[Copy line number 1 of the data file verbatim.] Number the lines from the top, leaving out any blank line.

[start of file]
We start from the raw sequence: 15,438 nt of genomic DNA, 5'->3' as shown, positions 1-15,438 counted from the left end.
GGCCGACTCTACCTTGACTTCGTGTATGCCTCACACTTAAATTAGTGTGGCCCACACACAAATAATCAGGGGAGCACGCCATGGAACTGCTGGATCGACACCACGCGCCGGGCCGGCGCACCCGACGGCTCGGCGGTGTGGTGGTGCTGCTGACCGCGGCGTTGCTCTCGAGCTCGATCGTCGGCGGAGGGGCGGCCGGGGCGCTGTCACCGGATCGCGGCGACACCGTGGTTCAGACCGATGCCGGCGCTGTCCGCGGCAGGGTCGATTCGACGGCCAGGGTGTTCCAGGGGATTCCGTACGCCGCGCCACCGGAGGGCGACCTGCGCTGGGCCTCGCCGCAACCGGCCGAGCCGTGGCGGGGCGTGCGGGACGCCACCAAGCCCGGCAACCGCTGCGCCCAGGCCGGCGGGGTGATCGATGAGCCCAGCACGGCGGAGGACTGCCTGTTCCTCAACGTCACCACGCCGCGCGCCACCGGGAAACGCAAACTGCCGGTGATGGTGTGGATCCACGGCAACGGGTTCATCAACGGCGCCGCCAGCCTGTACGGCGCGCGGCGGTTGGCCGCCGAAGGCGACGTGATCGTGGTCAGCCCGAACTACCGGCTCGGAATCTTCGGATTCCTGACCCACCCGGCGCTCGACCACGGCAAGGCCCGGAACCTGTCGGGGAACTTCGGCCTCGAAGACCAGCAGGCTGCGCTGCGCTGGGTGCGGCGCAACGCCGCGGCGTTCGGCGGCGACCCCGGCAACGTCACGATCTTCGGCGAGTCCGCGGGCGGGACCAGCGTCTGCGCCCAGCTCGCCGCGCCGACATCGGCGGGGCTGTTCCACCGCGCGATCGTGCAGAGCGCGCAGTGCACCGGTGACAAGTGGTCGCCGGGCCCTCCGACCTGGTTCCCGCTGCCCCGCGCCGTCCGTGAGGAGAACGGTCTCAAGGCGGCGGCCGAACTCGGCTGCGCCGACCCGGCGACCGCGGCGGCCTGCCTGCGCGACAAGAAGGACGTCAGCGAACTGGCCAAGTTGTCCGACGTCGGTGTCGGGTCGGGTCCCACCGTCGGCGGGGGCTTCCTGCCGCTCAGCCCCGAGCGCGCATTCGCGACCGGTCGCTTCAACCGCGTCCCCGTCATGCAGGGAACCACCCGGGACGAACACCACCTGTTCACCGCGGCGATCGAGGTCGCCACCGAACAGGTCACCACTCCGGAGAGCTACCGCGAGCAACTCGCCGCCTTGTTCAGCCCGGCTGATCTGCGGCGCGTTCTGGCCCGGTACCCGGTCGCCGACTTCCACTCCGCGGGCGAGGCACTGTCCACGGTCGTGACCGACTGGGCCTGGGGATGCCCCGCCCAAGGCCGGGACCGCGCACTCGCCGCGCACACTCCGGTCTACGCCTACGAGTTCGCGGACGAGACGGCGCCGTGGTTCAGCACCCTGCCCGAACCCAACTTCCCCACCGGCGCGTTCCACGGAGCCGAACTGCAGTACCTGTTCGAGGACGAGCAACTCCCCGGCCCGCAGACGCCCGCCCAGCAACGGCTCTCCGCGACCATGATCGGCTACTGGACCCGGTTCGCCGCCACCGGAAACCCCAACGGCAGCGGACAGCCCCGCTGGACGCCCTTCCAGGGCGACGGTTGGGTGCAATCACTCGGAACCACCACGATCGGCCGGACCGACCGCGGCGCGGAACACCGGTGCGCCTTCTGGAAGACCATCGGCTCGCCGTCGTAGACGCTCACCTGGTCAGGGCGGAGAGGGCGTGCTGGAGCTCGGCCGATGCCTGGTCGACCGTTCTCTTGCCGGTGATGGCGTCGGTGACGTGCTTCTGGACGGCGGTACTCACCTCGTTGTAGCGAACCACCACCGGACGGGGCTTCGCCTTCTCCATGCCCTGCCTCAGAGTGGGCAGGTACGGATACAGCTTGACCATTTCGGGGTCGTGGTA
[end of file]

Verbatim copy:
We start from the raw sequence: 15,438 nt of genomic DNA, 5'->3' as shown, positions 1-15,438 counted from the left end.